Hundreds Rally At Teamsters Hall In Tukwila In Support Of Garbage Haulers
[DISCLOSURE: Scott Schaefer, the Publisher/Editor of The B-Town Blog, is an active member of the Directors Guild of America, a film/video workers union based in Los Angeles, CA.]
On Sunday, April 11th, hundreds of supporters and garbage haulers rallied at the Teamsters Local #174 Union Hall in Tukwila to remind folks that their contract negotiations with Waste Management (WMI) have stalled, and that they should be prepared for service disruptions if the workers decide to strike.
On the other hand, Waste Management announced that they have the right to lockout workers, as they’re apparently preparing to hire replacements.
Far as we know, garbage service will not be disrupted this week in the Burien area, so leave your cans out as usual; to check WMI’s status of the strike, click here.
“Waste Management is spending millions of dollars to demonize its own employees,” said Longinue Shipp, a five-year WMI sanitation worker. “I bust my hump every day and if I get sick or get injured on the job, I would expect to have health care. We’re not asking for anything outrageous, we’re asking to be treated fairly.”
According to the Teamsters, after weeks of bargaining, WMI is seeking to eliminate retiree health care and refusing to provide the same employee health care protections provided by every major waste companies in the area.
Waste Management claims that’s because they’ve already made their “best and final offer” which they claim addresses the issues of wages, retirement and health care.
“Sanitation workers often can’t work past the age of 50,” said Tracey Thompson, Secretary-Treasurer of Teamsters Local 117. “They break down from being exposed to hazardous materials like feces and medical waste and fatigue associated with performing backbreaking physical labor 11 hours a day. Why can’t the most profitable waste company in the world offer the same health care protections that their major competitors, Allied Waste and CleanScapes, do?”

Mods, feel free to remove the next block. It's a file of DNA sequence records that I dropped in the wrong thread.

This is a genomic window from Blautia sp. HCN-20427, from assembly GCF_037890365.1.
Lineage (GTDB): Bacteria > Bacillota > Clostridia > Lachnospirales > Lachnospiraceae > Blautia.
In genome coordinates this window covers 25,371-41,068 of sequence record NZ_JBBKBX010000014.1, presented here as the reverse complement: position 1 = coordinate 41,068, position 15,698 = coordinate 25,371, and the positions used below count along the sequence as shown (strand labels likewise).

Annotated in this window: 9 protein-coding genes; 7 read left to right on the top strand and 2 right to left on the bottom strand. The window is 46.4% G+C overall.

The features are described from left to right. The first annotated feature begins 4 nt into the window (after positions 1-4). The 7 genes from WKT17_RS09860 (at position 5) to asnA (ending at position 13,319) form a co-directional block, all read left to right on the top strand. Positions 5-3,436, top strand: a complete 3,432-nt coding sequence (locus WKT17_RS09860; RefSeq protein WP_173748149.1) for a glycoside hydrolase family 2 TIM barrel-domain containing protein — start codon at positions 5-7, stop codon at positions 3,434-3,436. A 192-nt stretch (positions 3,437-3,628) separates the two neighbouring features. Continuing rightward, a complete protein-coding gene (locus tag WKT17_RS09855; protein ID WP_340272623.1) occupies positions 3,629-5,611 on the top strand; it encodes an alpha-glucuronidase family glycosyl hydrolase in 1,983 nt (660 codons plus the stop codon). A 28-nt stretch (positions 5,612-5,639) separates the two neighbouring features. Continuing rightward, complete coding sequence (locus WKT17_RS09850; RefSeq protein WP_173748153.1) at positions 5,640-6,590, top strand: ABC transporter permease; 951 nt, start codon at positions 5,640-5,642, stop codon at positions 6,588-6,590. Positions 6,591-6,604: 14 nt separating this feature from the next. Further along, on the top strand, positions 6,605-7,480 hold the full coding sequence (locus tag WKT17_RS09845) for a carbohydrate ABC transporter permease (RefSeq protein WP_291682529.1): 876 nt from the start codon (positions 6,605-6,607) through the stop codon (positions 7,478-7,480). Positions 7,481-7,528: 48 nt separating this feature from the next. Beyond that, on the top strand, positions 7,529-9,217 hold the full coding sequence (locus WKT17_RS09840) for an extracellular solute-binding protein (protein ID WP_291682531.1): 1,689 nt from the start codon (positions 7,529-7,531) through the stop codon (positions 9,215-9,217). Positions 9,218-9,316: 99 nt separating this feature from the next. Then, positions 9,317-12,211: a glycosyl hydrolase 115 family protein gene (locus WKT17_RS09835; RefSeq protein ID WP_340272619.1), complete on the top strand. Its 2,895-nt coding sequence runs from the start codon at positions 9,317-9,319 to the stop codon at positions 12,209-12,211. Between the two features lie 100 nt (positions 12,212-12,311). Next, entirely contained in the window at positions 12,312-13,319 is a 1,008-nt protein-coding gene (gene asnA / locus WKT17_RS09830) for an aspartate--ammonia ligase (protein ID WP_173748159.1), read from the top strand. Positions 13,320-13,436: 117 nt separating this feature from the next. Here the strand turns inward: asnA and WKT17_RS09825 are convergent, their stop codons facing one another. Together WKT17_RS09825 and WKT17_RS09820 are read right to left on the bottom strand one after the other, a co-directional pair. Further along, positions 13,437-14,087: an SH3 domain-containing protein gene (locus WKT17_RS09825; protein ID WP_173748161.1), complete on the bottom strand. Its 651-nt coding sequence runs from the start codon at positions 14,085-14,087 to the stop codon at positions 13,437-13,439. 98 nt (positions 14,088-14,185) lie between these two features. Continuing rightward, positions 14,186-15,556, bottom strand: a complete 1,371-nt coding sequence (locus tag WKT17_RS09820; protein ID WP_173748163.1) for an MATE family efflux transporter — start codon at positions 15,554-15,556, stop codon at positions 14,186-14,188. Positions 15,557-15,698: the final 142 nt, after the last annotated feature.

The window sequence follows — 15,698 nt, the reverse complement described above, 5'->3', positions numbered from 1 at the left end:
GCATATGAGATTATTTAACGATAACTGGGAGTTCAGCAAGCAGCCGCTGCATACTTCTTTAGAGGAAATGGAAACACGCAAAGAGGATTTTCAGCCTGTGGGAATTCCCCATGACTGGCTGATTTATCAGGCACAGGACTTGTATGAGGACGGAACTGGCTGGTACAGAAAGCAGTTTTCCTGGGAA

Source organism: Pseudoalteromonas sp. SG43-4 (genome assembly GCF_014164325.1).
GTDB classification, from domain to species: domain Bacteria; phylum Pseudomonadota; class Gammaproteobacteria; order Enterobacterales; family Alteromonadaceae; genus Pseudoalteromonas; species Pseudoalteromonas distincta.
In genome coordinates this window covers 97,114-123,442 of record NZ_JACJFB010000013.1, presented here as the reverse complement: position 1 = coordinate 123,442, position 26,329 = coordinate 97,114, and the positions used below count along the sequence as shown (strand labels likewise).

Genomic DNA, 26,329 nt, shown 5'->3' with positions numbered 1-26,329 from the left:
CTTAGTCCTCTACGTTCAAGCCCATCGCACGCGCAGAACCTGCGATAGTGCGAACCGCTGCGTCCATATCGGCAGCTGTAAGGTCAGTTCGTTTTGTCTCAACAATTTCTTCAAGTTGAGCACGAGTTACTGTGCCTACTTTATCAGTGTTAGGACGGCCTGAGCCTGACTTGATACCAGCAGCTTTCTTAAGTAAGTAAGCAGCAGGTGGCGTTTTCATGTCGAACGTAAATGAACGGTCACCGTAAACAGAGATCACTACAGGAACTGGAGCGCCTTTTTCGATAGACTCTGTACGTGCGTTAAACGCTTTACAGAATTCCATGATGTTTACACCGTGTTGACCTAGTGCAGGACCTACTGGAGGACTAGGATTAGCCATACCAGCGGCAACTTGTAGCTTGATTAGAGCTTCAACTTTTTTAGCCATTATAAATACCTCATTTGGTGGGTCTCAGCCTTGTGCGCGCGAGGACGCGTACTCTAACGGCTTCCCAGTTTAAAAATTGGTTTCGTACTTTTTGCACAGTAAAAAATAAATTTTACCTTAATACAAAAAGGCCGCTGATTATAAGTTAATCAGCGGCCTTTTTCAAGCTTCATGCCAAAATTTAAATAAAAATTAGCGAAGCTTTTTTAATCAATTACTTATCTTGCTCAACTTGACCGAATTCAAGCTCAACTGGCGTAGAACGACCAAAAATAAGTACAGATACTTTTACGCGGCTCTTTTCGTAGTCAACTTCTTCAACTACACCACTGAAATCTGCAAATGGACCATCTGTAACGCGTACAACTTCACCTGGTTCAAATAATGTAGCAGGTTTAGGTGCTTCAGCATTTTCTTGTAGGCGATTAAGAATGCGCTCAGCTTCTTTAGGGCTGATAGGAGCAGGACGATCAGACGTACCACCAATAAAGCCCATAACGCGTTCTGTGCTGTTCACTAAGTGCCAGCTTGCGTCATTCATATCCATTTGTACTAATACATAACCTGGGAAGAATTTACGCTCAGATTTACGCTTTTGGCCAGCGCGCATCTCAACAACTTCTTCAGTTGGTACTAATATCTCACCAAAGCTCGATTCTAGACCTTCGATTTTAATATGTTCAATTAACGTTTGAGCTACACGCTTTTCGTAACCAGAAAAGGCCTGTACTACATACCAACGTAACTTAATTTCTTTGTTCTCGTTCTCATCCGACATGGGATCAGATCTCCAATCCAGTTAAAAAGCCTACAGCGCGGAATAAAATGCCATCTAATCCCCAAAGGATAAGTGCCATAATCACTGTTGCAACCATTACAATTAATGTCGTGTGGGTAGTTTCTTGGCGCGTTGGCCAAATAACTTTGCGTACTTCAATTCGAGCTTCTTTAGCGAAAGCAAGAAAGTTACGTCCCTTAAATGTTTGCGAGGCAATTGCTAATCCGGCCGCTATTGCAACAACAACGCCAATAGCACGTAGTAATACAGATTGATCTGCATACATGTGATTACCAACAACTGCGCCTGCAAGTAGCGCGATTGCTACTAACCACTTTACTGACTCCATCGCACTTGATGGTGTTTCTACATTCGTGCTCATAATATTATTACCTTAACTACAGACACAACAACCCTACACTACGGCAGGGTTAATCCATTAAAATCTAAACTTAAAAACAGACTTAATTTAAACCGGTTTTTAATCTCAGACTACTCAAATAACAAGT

Armed with yard signs that read “Waste Management Stop Trashing Our Neighborhood,” community members from across King County spent the afternoon setting up Neighborhood Trash Watches to support local sanitation workers and stop trash from pilling up in front of their houses.
“We won’t let Waste Management hold our community hostage,” said Paul Benz, a Lutheran minister. “These workers aren’t asking for anything outrageous. Its clear to us that Waste Management has an ulterior motive.”
WMI may be trying to provoke a strike or lockout in a move to break an agreement between areas cities and King County. The move would allow WMI to gain a foothold in the lucrative waste disposal/landfill market that is currently run almost exclusively by the county.
“Over the next two days we will release a website and an 800 number for King County residents and businesses who want to report trash pick-up problems and avoid service disruptions,” said Rick Hicks, Secretary-Treasurer of Teamsters Local 174. “We are going to do everything we can to make sure Waste Management doesn’t trash its workers or our neighborhoods.”
If you’re inclined to show your support of your garbage haulers, you can sign up to assist here.
Here’s a video story on the latest courtesy KING-TV: